Tag

postcard

A Postcard from Lastovo

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  Lastovo: isolated Adriatic island of jagged hills clad in holm oak and aleppo pine, where the sea laps sunbleached stones with tongue translucent blue. Settled by Illyrians and later controlled by Rome, over the centuries it was destroyed by Venice for harboring pirates, joined the Dubrovnik Republic, and passed through the hands of Napoleonic France, Austria, Italy, Yugoslavia, to finally...

Days Between Mirages

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Certain skies have the power to sharpen eyesight. It is the map maker who actually creates the world, and in a landscape devoid of features, cartography turns inward. Far below the walls of Dier Mar Moussa, the sands stretched out like a hazy veil beyond the perpetual present; beyond even remembering. Such a landscape brought to mind the Temptations of St. Anthony. Exiled voices. Delirious days...

Sommières Daze

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      moonlight echoes through nighttime streets reverberating off walls of limburger cheese and the yellow plaster of peeling bandages over Poseidon blue. razor wounds or Time’s shaving nicks? black cats scuttle through dead-end alleys like fading dreams they dissolve into cognac fumes rain dogs howl and the light peels away as the evening train mourns its passing with a brassy...

A Postcard from Armageddon

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  I’m 31 feet below ground at the Delta One (D-01) launch facility, standing in a reinforced concrete tube, behind a foot-thick steel blast door. A loop of Cold War tunes plays in my head: The Final Countdown, followed by 99 Red Balloons (the English version, with that sexy accent). I’m facing a grey metal control panel with several bakelite telephones and a number of switches —...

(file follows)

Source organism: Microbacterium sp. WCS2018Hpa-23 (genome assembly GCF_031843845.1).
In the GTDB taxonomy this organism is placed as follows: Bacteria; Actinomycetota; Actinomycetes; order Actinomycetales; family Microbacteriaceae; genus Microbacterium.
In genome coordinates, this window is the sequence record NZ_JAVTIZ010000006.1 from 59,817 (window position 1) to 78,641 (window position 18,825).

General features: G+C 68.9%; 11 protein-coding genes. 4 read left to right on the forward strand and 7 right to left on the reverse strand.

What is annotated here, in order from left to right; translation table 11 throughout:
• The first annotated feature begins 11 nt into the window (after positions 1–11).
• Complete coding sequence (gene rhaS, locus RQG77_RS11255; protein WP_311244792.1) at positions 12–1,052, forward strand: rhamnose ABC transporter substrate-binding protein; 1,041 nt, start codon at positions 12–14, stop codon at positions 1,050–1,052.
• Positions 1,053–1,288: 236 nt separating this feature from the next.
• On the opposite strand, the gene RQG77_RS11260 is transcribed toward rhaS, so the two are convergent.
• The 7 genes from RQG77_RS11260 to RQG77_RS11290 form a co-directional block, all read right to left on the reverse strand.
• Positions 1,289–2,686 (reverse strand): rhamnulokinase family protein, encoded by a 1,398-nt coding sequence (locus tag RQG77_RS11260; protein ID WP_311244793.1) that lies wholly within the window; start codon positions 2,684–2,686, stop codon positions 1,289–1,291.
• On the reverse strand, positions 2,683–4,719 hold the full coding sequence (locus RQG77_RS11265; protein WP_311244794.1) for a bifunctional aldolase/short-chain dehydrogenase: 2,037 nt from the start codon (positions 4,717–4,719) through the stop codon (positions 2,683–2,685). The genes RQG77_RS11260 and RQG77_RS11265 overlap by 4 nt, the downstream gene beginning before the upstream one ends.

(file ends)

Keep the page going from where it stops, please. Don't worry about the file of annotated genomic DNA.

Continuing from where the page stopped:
A Postcard from Alexandria

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To me, a library has always been a sacred place. I went there as a child in search of silence and reflection, just as others seek the dim solace of a church. I went there to find answers to my questions, just as others might seek a priest in times of distress. Sometimes I went there simply for the atmosphere — the smell of the books, the soft tread of shoes on worn green carpet, the weight of the...

A Postcard from the Taklamakan (2)

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Desert travel blurs all time sense. I don’t know if it’s the hypnotic motion of the camel or the endless monotony of the scenery. The mind works on two levels simultaneously. The automatic level is watching the route, choosing a path, adjusting for balance. The other level is flowing along rivers of memory, through labyrinths of thought, reliving past events and acting out future...

A Postcard from the Shan Highlands

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    A thin mist broke over pale green rice fields in a wet hill-wrapped bowl in the Shan Highlands of northern Burma. An ox chewed its cud. Smoke rose from bamboo huts on the fringes, and longyi-clad men swung slow-motion sickles in garden plots. From over the next hill came the plaintive cry of the train from Mandalay, winding laboriously from village to village, overloaded with...

A Postcard from The Spanish Main

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The trade wind blows moist on the Caribbean side of Panama, stirring the palms of the tiny coastal fishing village of Portobelo, but it isn’t enough to put more than a ripple on the plate glass sea. It’s difficult to believe this quiet settlement was once the port of entry and exit for all of Spanish South America. Portobelo was the terminus of the Las Cruces Trail, stopping point of...

Two Postcards from Laos

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Laos is a jungle country of rural villages with wooden stilt houses and smoky cooking fires. Karst hills obstruct the journey, jutting up like horribly broken teeth, unbrushed and moss-covered. Distances are not great, but winding roads make journeys into marathons. The highway between Vientiane and Luang Prabang is like a footpath that — over time and purely by default — became a highway...

Ryan Murdock

Author of Vagabond Dreams: Road Wisdom from Central America. Host of Personal Landscapes podcast. Editor-at-Large (Europe) for Canada's Outpost magazine. Columnist at The Shift. Fellow of the Royal Geographical Society.

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